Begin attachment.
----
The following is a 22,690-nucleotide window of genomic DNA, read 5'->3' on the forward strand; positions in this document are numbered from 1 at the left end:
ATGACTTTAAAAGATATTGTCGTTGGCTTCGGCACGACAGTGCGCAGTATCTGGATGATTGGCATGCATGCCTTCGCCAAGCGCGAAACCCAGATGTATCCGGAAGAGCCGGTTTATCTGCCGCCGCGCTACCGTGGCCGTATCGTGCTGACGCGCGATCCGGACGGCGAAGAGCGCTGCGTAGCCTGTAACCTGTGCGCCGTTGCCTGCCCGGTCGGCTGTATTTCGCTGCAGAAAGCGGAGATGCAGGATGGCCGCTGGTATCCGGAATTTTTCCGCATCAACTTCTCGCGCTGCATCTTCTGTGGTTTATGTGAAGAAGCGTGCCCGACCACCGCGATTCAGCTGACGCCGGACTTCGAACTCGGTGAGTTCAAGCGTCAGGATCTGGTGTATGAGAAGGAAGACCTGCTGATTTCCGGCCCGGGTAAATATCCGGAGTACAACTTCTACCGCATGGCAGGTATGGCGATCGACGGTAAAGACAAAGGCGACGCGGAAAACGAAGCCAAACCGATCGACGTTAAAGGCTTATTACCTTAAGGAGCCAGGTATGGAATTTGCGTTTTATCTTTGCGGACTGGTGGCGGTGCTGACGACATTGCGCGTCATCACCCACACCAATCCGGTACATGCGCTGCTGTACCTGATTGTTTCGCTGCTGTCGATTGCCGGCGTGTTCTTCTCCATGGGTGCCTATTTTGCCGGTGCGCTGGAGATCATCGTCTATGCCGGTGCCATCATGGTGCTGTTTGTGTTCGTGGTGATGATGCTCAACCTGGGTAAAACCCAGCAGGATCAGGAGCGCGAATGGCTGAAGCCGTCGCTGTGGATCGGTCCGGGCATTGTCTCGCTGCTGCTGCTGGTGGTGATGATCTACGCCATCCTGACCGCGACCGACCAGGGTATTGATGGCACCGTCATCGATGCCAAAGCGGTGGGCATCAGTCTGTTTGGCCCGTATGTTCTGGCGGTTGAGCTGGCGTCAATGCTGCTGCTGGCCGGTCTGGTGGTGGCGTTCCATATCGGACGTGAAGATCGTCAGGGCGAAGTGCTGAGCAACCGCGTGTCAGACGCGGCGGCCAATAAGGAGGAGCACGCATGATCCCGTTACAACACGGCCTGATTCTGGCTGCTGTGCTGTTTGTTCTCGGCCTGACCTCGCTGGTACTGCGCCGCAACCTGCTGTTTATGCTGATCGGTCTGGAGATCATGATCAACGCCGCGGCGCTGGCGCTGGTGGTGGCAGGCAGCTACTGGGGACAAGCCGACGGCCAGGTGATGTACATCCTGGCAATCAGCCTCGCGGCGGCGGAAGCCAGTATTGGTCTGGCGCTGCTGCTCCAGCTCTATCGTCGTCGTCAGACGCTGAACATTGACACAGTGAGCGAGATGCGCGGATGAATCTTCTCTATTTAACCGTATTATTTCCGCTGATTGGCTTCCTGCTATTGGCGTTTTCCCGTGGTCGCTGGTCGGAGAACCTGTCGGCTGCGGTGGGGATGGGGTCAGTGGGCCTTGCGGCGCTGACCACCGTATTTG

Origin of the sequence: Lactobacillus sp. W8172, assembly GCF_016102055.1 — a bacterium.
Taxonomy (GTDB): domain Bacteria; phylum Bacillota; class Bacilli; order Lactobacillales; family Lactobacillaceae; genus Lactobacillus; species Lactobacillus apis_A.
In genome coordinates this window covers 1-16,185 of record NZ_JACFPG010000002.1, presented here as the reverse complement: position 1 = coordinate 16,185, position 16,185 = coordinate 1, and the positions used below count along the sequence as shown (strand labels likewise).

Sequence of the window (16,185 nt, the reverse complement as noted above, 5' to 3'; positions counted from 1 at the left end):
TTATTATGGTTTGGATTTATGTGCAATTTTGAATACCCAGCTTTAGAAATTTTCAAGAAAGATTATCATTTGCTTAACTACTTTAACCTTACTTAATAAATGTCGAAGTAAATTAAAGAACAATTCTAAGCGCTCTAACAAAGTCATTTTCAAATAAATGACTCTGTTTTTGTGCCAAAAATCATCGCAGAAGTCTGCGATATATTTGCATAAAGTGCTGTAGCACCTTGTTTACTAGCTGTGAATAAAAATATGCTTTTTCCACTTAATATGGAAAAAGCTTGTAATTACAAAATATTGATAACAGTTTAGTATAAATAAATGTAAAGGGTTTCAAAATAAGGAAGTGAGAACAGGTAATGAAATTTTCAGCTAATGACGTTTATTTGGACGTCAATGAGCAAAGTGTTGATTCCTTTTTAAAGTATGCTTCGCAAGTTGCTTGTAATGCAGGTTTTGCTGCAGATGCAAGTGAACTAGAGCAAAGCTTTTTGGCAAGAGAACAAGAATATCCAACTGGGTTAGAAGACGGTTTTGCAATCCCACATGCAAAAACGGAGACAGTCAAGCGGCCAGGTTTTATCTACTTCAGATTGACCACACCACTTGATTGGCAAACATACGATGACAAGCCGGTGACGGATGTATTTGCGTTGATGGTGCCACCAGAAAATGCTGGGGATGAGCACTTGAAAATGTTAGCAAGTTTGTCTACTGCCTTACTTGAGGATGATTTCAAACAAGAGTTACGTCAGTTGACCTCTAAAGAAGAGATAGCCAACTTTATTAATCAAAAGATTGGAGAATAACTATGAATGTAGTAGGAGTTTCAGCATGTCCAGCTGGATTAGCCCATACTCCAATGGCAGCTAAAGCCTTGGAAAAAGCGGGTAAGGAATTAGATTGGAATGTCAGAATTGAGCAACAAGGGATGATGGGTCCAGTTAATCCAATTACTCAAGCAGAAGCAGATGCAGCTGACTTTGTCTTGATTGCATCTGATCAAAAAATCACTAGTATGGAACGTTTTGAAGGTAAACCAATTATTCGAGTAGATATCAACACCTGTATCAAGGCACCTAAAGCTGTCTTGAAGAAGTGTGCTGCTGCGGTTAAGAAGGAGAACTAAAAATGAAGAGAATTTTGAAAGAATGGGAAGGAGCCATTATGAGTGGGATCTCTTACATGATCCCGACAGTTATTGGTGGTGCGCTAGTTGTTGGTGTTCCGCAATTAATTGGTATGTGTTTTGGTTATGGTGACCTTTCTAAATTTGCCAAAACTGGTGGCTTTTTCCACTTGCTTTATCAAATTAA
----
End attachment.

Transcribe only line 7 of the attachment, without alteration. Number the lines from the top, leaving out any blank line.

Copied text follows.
TTATTATGGTTTGGATTTATGTGCAATTTTGAATACCCAGCTTTAGAAATTTTCAAGAAAGATTATCATTTGCTTAACTACTTTAACCTTACTTAATAAATGTCGAAGTAAATTAAAGAACAATTCTAAGCGCTCTAACAAAGTCATTTTCAAATAAATGACTCTGTTTTTGTGCCAAAAATCATCGCAGAAGTCTGCGATATATTTGCATAAAGTGCTGTAGCACCTTGTTTACTAGCTGTGAATAAAAATATGCTTTTTCCACTTAATATGGAAAAAGCTTGTAATTACAAAATATTGATAACAGTTTAGTATAAATAAATGTAAAGGGTTTCAAAATAAGGAAGTGAGAACAGGTAATGAAATTTTCAGCTAATGACGTTTATTTGGACGTCAATGAGCAAAGTGTTGATTCCTTTTTAAAGTATGCTTCGCAAGTTGCTTGTAATGCAGGTTTTGCTGCAGATGCAAGTGAACTAGAGCAAAGCTTTTTGGCAAGAGAACAAGAATATCCAACTGGGTTAGAAGACGGTTTTGCAATCCCACATGCAAAAACGGAGACAGTCAAGCGGCCAGGTTTTATCTACTTCAGATTGACCACACCACTTGATTGGCAAACATACGATGACAAGCCGGTGACGGATGTATTTGCGTTGATGGTGCCACCAGAAAATGCTGGGGATGAGCACTTGAAAATGTTAGCAAGTTTGTCTACTGCCTTACTTGAGGATGATTTCAAACAAGAGTTACGTCAGTTGACCTCTAAAGAAGAGATAGCCAACTTTATTAATCAAAAGATTGGAGAATAACTATGAATGTAGTAGGAGTTTCAGCATGTCCAGCTGGATTAGCCCATACTCCAATGGCAGCTAAAGCCTTGGAAAAAGCGGGTAAGGAATTAGATTGGAATGTCAGAATTGAGCAACAAGGGATGATGGGTCCAGTTAATCCAATTACTCAAGCAGAAGCAGATGCAGCTGACTTTGTCTTGATTGCATCTGATCAAAAAATCACTAGTATGGAACGTTTTGAAGGTAAACCAATTATTCGAGTAGATATCAACACCTGTATCAAGGCACCTAAAGCTGTCTTGAAGAAGTGTGCTGCTGCGGTTAAGAAGGAGAACTAAAAATGAAGAGAATTTTGAAAGAATGGGAAGGAGCCATTATGAGTGGGATCTCTTACATGATCCCGACAGTTATTGGTGGTGCGCTAGTTGTTGGTGTTCCGCAATTAATTGGTATGTGTTTTGGTTATGGTGACCTTTCTAAATTTGCCAAAACTGGTGGCTTTTTCCACTTGCTTTATCAAATTAA